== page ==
Reading Comprehension

Julie Schlossinger, Head of Lower School
As adults, we tend to overlook the complexity of the ability to make meaning from something we read because we have been doing it for a long time and because it happens automatically and instantaneously for so many of us. For children, though, especially during the elementary school years, there is so much involved in processing print.
Learning to read requires huge changes in the brain's wiring because it combines visual, auditory, and language information simultaneously. Each time a word is read, the brain must recognize a complex pattern, convert an image to a sound, then match the sound with meaning. All of that happens in less than a second. What we tend to forget as adults is one’s ability to match sound with meaning is a process and development that occurs over many years. 
So, while a child learns how to read in kindergarten, for some, that means simply the decoding of consonants and vowel letters such as c/a/t. For other students whose reading development is more advanced, they decode more complex phonics patterns such as vowel teams (-ea or sea), consonant digraphs (-ch or chat), blends (-bl or black), vowel-r (ar- or star), and many others.
Once a child learns how to read words, they then learn how to make meaning. For students to make meaning out of what they read, they must have background knowledge and a substantial vocabulary to comprehend. This is where the rubber meets the road. Studies have found that all readers have an oral vocabulary and print vocabulary. As elementary children encounter an unknown word in print, they decode the word to speech (reading). If the word is in their oral vocabulary, the reader will understand (comprehend). If the word is not in their oral vocabulary, they will have to try and determine the meaning in another way. As a result, the larger a reader’s vocabulary, either oral or print, the easier it is for them to make sense of the text. 
Teachers work to provide their students instruction and time to practice so many aspects of reading, from phonological (the ability to hear and manipulate units of sounds in spoken language) and phonemic (the ability to hear and manipulate the smallest unit of sound in spoken language) awareness, fluency (the ability to read with speed, accuracy, and proper expression), vocabulary, and reading comprehension. Some students absolutely love to read, and they are often seen carrying a book with them everywhere, choosing to read during their free time, and super excited to go to a library or bookstore. For other children, though, who might not enjoy reading because they are still developing the ability to decode, read fluently, and comprehend, reading is not pleasurable. In those cases, it is imperative reading is prioritized and supported in the home.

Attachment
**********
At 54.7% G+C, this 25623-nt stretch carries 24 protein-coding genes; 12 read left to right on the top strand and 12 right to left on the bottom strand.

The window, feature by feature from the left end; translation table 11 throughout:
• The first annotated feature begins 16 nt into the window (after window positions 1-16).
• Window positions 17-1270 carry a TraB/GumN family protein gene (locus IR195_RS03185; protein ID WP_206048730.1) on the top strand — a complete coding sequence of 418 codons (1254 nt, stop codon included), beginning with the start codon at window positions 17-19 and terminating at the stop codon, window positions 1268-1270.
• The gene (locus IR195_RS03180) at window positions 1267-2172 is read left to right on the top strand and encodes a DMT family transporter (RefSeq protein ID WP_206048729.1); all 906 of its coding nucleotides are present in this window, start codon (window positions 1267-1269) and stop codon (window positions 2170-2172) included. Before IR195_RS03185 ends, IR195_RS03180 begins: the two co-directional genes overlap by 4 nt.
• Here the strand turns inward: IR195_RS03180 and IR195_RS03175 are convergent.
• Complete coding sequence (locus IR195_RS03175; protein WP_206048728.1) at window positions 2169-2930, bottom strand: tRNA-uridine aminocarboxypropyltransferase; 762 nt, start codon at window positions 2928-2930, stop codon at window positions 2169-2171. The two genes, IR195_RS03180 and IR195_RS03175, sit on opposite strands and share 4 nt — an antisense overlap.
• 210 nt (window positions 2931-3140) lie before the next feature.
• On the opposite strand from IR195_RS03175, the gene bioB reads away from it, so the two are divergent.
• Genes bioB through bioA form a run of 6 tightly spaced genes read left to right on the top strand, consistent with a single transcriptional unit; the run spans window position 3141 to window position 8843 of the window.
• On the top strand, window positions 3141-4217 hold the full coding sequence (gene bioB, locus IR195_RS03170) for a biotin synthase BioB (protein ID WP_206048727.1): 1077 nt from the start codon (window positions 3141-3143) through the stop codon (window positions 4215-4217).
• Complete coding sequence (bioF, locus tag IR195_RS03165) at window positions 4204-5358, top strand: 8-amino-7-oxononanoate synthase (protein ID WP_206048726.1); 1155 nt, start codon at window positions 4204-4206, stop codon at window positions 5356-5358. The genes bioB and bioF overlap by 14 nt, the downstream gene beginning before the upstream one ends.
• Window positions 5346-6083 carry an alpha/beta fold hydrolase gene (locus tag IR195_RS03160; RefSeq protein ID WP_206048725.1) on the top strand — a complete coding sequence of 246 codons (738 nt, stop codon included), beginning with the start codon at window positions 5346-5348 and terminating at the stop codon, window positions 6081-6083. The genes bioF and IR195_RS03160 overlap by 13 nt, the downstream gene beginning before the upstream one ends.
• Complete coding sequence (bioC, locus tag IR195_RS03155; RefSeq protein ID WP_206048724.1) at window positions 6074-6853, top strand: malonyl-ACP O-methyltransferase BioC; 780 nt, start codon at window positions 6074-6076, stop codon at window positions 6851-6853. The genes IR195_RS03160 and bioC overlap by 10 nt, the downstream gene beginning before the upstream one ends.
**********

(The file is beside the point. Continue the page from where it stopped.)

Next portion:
Parents should read aloud to their children, even those in fourth grade, because it is the number one way for children to develop new vocabulary. Parents should also model pleasure reading themselves. Make it a point to put the phone down and pick up a book in front of your child. 
Expose your child to museums, play board games, and watch the Discovery Channel together. Children need exposure to a variety of contexts to build vocabulary and background knowledge for non-fiction texts. Additionally, children benefit from discussions with parents about their own feelings and the feelings of others. That helps with better understanding the richness of characters, the challenges they face, and interpreting theme.
Ultimately, it is important to understand that decoding, fluency, and reading comprehension are complex, multilayered processes that develop and build over time. When students are taught by skilled reading teachers in school and supported at home by engaged parents, their reading blossoms. 
“Today a reader, tomorrow a leader.” – Margaret Fuller
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